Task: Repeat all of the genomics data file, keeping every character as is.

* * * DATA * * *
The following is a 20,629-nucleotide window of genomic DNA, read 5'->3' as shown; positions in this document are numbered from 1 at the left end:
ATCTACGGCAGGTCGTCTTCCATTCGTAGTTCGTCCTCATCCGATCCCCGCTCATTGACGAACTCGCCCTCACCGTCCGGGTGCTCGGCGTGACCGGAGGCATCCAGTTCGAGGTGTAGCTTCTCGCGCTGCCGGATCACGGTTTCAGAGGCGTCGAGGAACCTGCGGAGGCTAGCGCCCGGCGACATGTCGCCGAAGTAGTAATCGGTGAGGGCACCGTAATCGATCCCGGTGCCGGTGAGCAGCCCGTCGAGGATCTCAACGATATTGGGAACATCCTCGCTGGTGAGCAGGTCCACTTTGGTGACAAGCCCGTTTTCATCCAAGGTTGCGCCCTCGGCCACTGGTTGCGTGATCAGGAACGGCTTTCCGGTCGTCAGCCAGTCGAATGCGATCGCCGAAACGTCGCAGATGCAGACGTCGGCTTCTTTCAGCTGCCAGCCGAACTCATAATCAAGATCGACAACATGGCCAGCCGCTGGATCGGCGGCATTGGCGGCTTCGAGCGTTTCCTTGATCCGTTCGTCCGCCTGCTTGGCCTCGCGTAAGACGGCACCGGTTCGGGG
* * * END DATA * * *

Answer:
The following is a 20,629-nucleotide window of genomic DNA, read 5'->3' as shown; positions in this document are numbered from 1 at the left end:
ATCTACGGCAGGTCGTCTTCCATTCGTAGTTCGTCCTCATCCGATCCCCGCTCATTGACGAACTCGCCCTCACCGTCCGGGTGCTCGGCGTGACCGGAGGCATCCAGTTCGAGGTGTAGCTTCTCGCGCTGCCGGATCACGGTTTCAGAGGCGTCGAGGAACCTGCGGAGGCTAGCGCCCGGCGACATGTCGCCGAAGTAGTAATCGGTGAGGGCACCGTAATCGATCCCGGTGCCGGTGAGCAGCCCGTCGAGGATCTCAACGATATTGGGAACATCCTCGCTGGTGAGCAGGTCCACTTTGGTGACAAGCCCGTTTTCATCCAAGGTTGCGCCCTCGGCCACTGGTTGCGTGATCAGGAACGGCTTTCCGGTCGTCAGCCAGTCGAATGCGATCGCCGAAACGTCGCAGATGCAGACGTCGGCTTCTTTCAGCTGCCAGCCGAACTCATAATCAAGATCGACAACATGGCCAGCCGCTGGATCGGCGGCATTGGCGGCTTCGAGCGTTTCCTTGATCCGTTCGTCCGCCTGCTTGGCCTCGCGTAAGACGGCACCGGTTCGGGG